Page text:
Kattelman grew up in Philadelphia. The fashion bug caught her young, “I guess it was seeing my mother get ready and remembering her beautiful clothes,” she said.
One year her parents gave her a little dressmaker’s dummy for Christmas. She set to work to try to make a replica of one of her mother’s cocktail dresses out of Kleenex. From there she started sewing and making dresses for her dolls.
“It’s funny, because I love clothes and I love costumes, but I was really never up with fashion,” she said. “I just had what I liked and what I wanted to look like, or what I wanted people to look like.”
As far as the genesis for her interest in Western wear, she cited the Western movies she loved as a child and a local kid’s show called Popeye Theater. The host was a cowgirl by the name of Sally Starr. “Our Gal Sal” came on in the afternoons after the TV music hit, “American Bandstand.”
Sal made an impression. “She used to wear cowgirl outfits with rhinestones, and fringe, and she had platinum blonde hair, and I just loved the way she looked,” Kattelman said. “ I think that’s the only way I can figure that I got into it.”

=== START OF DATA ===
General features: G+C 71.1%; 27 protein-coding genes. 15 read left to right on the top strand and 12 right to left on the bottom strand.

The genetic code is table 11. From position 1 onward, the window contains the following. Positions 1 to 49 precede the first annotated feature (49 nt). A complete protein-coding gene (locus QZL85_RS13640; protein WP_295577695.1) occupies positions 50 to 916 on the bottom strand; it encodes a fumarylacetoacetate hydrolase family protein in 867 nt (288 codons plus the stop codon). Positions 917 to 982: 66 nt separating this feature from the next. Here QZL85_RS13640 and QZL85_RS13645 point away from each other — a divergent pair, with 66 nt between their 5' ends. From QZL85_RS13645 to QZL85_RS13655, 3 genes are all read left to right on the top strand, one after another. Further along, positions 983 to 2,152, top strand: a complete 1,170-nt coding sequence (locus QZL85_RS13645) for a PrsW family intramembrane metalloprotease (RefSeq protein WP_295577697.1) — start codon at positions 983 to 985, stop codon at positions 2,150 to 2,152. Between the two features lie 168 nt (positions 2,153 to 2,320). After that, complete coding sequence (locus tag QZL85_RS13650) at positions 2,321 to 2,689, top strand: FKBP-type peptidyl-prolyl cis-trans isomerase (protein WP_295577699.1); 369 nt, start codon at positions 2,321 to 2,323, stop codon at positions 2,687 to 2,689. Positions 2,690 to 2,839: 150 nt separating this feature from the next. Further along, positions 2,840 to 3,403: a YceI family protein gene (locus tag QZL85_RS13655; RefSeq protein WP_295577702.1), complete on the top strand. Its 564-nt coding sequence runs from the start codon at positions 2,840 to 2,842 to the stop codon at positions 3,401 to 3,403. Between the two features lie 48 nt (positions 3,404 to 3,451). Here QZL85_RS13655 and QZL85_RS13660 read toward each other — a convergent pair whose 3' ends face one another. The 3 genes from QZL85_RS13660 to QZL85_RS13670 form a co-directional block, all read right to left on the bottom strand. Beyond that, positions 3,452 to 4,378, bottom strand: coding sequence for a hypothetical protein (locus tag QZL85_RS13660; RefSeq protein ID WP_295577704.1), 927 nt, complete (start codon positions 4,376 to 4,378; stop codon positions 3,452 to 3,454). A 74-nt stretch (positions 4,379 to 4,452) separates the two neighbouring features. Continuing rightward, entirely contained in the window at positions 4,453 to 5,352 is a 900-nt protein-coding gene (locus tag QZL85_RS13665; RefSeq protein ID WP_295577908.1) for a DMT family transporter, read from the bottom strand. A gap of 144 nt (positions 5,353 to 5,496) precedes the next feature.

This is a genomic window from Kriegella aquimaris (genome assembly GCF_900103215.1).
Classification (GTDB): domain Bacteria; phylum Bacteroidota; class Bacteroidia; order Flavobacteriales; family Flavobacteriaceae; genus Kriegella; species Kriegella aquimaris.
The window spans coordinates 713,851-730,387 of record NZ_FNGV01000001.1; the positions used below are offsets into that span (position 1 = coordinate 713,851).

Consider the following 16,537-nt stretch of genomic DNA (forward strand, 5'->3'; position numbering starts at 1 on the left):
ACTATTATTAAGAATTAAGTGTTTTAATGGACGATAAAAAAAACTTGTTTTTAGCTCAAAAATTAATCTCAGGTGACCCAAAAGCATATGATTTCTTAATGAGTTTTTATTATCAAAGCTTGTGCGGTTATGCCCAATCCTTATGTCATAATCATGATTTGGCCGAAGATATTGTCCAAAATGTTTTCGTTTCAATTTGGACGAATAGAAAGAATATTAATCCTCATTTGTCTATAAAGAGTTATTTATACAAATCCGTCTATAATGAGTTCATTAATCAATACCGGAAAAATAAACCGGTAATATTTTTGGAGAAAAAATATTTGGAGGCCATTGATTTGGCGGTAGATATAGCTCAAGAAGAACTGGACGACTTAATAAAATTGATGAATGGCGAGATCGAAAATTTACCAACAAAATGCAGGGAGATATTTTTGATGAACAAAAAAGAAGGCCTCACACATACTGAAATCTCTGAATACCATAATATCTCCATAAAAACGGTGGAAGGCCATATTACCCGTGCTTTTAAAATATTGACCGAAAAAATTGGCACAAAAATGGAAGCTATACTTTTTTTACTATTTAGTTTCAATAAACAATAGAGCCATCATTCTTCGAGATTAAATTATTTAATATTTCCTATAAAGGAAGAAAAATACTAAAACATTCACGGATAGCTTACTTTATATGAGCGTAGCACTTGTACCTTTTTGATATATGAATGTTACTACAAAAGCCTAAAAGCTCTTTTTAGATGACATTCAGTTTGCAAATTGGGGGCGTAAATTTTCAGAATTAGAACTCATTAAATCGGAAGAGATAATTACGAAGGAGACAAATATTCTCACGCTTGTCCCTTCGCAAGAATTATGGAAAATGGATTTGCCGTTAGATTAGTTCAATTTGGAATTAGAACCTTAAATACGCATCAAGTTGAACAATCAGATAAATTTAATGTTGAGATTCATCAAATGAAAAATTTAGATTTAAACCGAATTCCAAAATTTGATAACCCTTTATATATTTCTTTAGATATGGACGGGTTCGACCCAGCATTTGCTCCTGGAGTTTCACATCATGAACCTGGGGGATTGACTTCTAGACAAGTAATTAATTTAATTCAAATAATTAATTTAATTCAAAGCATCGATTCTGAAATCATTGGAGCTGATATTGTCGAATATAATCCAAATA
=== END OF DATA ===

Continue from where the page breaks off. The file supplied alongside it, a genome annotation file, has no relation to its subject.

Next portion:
Eventually, she moved to New York and went to fashion school. Kattelman had a series of lucky breaks, but not before putting in some time making raincoats out of shower curtains. “[I was] just walking into boutiques saying, ‘You want to buy these?’”
Life changed in the late ‘70s, though. “I had a dear friend who worked at Fiorucci, which was a very trendy, up-to-the minute Italian store that had moved to New York. Everybody went there, and through him, I got a little concession,” she said. And by “everybody,” She does mean everybody. Designer Marc Jacobs told the New York Times that instead of sleep-away camp during the summer, he would hang around the store, the very store where Jackie Onassis, Cher and Elizabeth Taylor all shopped. Madonna got her jewelry from one of the other concessions there, and the Fiorucci line is credited with inventing designer jeans.